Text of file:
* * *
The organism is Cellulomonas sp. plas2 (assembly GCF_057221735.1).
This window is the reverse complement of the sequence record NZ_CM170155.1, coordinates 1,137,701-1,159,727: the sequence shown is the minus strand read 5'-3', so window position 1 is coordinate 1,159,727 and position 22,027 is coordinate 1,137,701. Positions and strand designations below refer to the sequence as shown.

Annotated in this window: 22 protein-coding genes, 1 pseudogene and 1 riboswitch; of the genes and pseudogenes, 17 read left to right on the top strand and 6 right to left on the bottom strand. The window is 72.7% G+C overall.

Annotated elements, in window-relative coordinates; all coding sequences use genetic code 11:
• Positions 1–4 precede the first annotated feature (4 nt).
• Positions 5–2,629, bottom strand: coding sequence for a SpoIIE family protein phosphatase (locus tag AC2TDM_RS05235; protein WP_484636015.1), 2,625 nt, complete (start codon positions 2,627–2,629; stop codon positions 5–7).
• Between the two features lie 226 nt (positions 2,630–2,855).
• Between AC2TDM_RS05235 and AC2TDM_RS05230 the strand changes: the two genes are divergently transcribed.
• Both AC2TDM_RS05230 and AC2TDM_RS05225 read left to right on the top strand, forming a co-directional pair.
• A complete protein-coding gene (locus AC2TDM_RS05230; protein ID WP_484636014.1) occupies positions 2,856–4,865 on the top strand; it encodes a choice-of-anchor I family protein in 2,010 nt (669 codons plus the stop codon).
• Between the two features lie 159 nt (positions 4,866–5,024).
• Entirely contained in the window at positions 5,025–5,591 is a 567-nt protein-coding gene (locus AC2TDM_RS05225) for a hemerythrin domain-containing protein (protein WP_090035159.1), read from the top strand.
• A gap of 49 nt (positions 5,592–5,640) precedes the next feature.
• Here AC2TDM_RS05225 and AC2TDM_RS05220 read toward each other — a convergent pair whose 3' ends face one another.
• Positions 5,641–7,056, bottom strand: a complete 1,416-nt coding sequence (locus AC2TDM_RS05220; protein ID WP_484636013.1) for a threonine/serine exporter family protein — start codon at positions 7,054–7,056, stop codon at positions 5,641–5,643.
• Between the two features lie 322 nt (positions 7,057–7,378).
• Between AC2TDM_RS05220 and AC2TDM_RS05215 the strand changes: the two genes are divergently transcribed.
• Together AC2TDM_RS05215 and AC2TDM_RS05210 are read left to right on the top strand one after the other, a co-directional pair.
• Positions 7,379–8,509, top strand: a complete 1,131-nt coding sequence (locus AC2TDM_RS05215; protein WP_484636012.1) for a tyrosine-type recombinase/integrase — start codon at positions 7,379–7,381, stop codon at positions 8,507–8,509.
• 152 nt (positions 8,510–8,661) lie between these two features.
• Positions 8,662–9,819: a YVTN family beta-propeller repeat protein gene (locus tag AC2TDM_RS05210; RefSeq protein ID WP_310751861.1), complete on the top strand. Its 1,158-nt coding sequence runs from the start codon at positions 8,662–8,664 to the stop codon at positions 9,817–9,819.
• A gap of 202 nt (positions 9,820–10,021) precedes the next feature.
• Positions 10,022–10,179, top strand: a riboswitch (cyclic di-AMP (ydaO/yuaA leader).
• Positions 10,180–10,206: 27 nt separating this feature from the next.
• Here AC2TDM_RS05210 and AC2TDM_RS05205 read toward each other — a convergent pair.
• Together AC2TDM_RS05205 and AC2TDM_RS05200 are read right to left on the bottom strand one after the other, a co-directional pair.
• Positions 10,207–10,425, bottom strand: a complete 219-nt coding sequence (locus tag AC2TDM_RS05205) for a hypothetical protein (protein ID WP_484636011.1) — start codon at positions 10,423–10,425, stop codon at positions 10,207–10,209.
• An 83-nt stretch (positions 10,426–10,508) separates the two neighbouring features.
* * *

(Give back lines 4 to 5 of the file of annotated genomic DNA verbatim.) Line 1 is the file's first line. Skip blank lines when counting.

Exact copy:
Annotated elements, in window-relative coordinates; all coding sequences use genetic code 11:
• Positions 1–4 precede the first annotated feature (4 nt).